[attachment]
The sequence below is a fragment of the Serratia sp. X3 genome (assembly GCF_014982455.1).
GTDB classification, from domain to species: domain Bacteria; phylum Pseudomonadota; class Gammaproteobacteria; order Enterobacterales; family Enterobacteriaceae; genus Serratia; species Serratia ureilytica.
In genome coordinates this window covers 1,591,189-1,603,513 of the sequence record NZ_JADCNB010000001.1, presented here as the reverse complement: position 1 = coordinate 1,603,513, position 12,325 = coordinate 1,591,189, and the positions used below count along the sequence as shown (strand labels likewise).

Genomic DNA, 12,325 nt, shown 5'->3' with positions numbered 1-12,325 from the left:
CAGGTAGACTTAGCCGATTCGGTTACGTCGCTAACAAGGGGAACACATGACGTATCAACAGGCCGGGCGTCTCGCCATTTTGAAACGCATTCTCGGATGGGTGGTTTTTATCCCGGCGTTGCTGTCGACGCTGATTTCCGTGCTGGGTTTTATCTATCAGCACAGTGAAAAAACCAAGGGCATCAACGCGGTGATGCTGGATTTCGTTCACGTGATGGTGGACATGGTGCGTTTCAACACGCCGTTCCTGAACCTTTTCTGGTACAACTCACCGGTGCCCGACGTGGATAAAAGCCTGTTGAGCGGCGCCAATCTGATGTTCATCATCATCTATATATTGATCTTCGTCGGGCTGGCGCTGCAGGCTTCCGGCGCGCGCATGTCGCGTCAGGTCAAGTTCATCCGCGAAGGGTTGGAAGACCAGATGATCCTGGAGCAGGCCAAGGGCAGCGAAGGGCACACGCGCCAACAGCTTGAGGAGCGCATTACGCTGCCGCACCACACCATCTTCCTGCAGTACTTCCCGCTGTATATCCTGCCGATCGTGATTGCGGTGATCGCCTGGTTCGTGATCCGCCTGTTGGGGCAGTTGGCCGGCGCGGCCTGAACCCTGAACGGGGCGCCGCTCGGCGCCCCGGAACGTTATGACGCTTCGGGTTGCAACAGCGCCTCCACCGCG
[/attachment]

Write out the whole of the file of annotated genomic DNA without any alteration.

The sequence below is a fragment of the Serratia sp. X3 genome (assembly GCF_014982455.1).
GTDB classification, from domain to species: domain Bacteria; phylum Pseudomonadota; class Gammaproteobacteria; order Enterobacterales; family Enterobacteriaceae; genus Serratia; species Serratia ureilytica.
In genome coordinates this window covers 1,591,189-1,603,513 of the sequence record NZ_JADCNB010000001.1, presented here as the reverse complement: position 1 = coordinate 1,603,513, position 12,325 = coordinate 1,591,189, and the positions used below count along the sequence as shown (strand labels likewise).

Genomic DNA, 12,325 nt, shown 5'->3' with positions numbered 1-12,325 from the left:
CAGGTAGACTTAGCCGATTCGGTTACGTCGCTAACAAGGGGAACACATGACGTATCAACAGGCCGGGCGTCTCGCCATTTTGAAACGCATTCTCGGATGGGTGGTTTTTATCCCGGCGTTGCTGTCGACGCTGATTTCCGTGCTGGGTTTTATCTATCAGCACAGTGAAAAAACCAAGGGCATCAACGCGGTGATGCTGGATTTCGTTCACGTGATGGTGGACATGGTGCGTTTCAACACGCCGTTCCTGAACCTTTTCTGGTACAACTCACCGGTGCCCGACGTGGATAAAAGCCTGTTGAGCGGCGCCAATCTGATGTTCATCATCATCTATATATTGATCTTCGTCGGGCTGGCGCTGCAGGCTTCCGGCGCGCGCATGTCGCGTCAGGTCAAGTTCATCCGCGAAGGGTTGGAAGACCAGATGATCCTGGAGCAGGCCAAGGGCAGCGAAGGGCACACGCGCCAACAGCTTGAGGAGCGCATTACGCTGCCGCACCACACCATCTTCCTGCAGTACTTCCCGCTGTATATCCTGCCGATCGTGATTGCGGTGATCGCCTGGTTCGTGATCCGCCTGTTGGGGCAGTTGGCCGGCGCGGCCTGAACCCTGAACGGGGCGCCGCTCGGCGCCCCGGAACGTTATGACGCTTCGGGTTGCAACAGCGCCTCCACCGCG